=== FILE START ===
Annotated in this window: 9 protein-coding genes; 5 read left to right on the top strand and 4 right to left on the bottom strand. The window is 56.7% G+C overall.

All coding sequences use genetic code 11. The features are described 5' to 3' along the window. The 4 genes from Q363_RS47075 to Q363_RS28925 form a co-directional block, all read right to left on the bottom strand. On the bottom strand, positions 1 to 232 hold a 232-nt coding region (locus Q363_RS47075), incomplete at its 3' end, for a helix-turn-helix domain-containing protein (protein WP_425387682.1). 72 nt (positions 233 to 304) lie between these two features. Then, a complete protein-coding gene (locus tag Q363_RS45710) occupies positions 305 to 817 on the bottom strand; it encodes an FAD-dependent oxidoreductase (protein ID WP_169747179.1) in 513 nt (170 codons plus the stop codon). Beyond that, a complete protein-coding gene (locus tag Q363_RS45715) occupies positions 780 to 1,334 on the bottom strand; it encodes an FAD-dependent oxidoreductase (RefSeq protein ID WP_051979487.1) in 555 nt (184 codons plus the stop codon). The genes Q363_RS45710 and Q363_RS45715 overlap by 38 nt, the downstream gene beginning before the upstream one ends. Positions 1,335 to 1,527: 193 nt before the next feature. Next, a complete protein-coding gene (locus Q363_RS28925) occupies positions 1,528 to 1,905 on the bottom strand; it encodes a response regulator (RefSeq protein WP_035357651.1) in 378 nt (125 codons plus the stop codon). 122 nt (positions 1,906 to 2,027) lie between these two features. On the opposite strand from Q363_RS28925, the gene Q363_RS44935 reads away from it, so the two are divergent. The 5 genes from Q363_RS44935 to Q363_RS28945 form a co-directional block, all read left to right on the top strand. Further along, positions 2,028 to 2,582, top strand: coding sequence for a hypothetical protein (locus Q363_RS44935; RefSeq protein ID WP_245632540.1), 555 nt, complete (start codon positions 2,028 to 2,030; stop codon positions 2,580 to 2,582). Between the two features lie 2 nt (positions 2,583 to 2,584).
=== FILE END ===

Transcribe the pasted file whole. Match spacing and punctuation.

Annotated in this window: 9 protein-coding genes; 5 read left to right on the top strand and 4 right to left on the bottom strand. The window is 56.7% G+C overall.

All coding sequences use genetic code 11. The features are described 5' to 3' along the window. The 4 genes from Q363_RS47075 to Q363_RS28925 form a co-directional block, all read right to left on the bottom strand. On the bottom strand, positions 1 to 232 hold a 232-nt coding region (locus Q363_RS47075), incomplete at its 3' end, for a helix-turn-helix domain-containing protein (protein WP_425387682.1). 72 nt (positions 233 to 304) lie between these two features. Then, a complete protein-coding gene (locus tag Q363_RS45710) occupies positions 305 to 817 on the bottom strand; it encodes an FAD-dependent oxidoreductase (protein ID WP_169747179.1) in 513 nt (170 codons plus the stop codon). Beyond that, a complete protein-coding gene (locus tag Q363_RS45715) occupies positions 780 to 1,334 on the bottom strand; it encodes an FAD-dependent oxidoreductase (RefSeq protein ID WP_051979487.1) in 555 nt (184 codons plus the stop codon). The genes Q363_RS45710 and Q363_RS45715 overlap by 38 nt, the downstream gene beginning before the upstream one ends. Positions 1,335 to 1,527: 193 nt before the next feature. Next, a complete protein-coding gene (locus Q363_RS28925) occupies positions 1,528 to 1,905 on the bottom strand; it encodes a response regulator (RefSeq protein WP_035357651.1) in 378 nt (125 codons plus the stop codon). 122 nt (positions 1,906 to 2,027) lie between these two features. On the opposite strand from Q363_RS28925, the gene Q363_RS44935 reads away from it, so the two are divergent. The 5 genes from Q363_RS44935 to Q363_RS28945 form a co-directional block, all read left to right on the top strand. Further along, positions 2,028 to 2,582, top strand: coding sequence for a hypothetical protein (locus Q363_RS44935; RefSeq protein ID WP_245632540.1), 555 nt, complete (start codon positions 2,028 to 2,030; stop codon positions 2,580 to 2,582). Between the two features lie 2 nt (positions 2,583 to 2,584).